Technology makes us nervous. There was a great public response to the publication some weeks ago of a Columbia University study indicating that the Internet is changing the way we remember information. What Betsy Sparrow and her colleagues found is that we are less likely to remember information if that information was readily available to us on the Internet. Is this a cause for alarm? There’s no doubt people are alarmed. But should they be?
The study is worthwhile and important; but like so much of the best work in cognitive science, it serves merely to confirm something we already know.
Consider: I dog ear my books. That way I can remember where I left off reading.
Or perhaps we should say: That way I don’t need to remember where I left off. I let the book itself, with its bent down corner, remember for me.
There’s nothing fancy, up-to-date or Internet age about this example, to be sure, but it is striking nonetheless. It’s a down-home illustration of the fact that we naturally tend to offload our memory tasks onto the world around us. This makes good sense. Why go to the trouble of relying only on our interior cognitive resources to keep track of what is going on around us when the world is right there and can serve reliably as a store of information about itself?!?
I say we do this naturally. I use the term “naturally” advisedly. According to the old view of ourselves, the one that comes down to us through philosophy from Plato, through Descartes, to mid-twentieth century cognitive science, a person is an autonomous locus of decision-making and action. We perceive; we represent the world in our heads; we make plans; and we act.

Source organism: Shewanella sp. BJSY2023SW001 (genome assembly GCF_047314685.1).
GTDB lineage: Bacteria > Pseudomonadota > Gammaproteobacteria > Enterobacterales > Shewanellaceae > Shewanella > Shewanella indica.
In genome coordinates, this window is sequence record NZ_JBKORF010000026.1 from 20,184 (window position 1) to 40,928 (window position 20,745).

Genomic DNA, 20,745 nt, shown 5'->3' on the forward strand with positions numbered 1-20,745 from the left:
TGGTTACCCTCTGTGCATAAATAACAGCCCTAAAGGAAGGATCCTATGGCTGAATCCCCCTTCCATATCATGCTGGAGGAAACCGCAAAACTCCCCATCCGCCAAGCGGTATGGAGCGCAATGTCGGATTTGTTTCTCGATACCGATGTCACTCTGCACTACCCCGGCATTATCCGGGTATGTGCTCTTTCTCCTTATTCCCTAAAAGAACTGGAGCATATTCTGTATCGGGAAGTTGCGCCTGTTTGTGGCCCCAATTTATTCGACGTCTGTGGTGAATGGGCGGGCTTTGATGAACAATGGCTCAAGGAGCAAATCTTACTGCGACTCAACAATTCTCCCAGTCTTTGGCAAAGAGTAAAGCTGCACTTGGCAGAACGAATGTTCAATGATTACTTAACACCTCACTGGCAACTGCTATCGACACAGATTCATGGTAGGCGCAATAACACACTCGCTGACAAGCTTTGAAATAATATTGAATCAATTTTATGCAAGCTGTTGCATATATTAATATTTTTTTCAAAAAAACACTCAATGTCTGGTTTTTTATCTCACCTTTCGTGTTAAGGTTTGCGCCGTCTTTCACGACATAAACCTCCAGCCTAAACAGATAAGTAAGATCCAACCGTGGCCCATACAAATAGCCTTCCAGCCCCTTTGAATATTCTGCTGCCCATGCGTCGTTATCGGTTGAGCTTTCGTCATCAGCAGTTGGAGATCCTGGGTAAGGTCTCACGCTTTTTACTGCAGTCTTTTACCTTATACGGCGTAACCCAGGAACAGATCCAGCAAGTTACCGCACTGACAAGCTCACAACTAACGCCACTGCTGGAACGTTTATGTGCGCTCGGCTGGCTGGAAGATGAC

The sense-represent-plan-act picture is a heroic one, but it is biologically implausible. I don’t need to memorize the layout of the physical environment around me — this desk, this room, this city, this country. After all, the desk, room, city are there before me and we are built — through evolution — to have ready sensory access to it.
Shut your eyes. Can you remember the detailed layout around you? It turns out that beyond the broad outlines — the basic schematic organization of what is where — you probably cannot. But this is no cause for alarm. We have quick and easy access to the world around us, through eye movements, head movements, body movements.
Does it actually even seem to you as if you have a detailed model of the world around you in your head? Be careful. Yes, it seems to you as if the world is there for you. But not in your head. It’sthere. Around you. In reach. And we are made — through evolution — to get the information we need, when we need it.
We have evolved not to be representers-of-the-world, but to lock-in and keep track of where we find ourselves. We use landmarks and street signs to find our way around; arithmetical notation makes it possible for us to calculate with big numbers; we wear wrist watches so that we can know the time without needing to know the time; and we build libraries so that we have access to what we need to know, when we need to know it.
The so-called Google effect is merely the latest expression of a cognitive strategy that is almost as certainly as ancient as our species.
There is no question that the new technologies are changing our lives. But here we need to remember: The more things change, the more they stay the same. All tools extend what we can do, and so, all tools have the potential to extend our minds. Are the changes wrought by the new media of the last 15 years as profound and far-reaching as those brought about by earlier technological and media revolutions such as, to name only a few, the invention of writing, or telegraphy, the telephone or the TV? Time will tell.
Is Google making you stupid? Is it ruining your memory? No. Only a biologically unrealistic conception of ourselves and our relation to the world around us could lead us to give an affirmative answer to this question.
We should look elsewhere for the sources of our anxiety.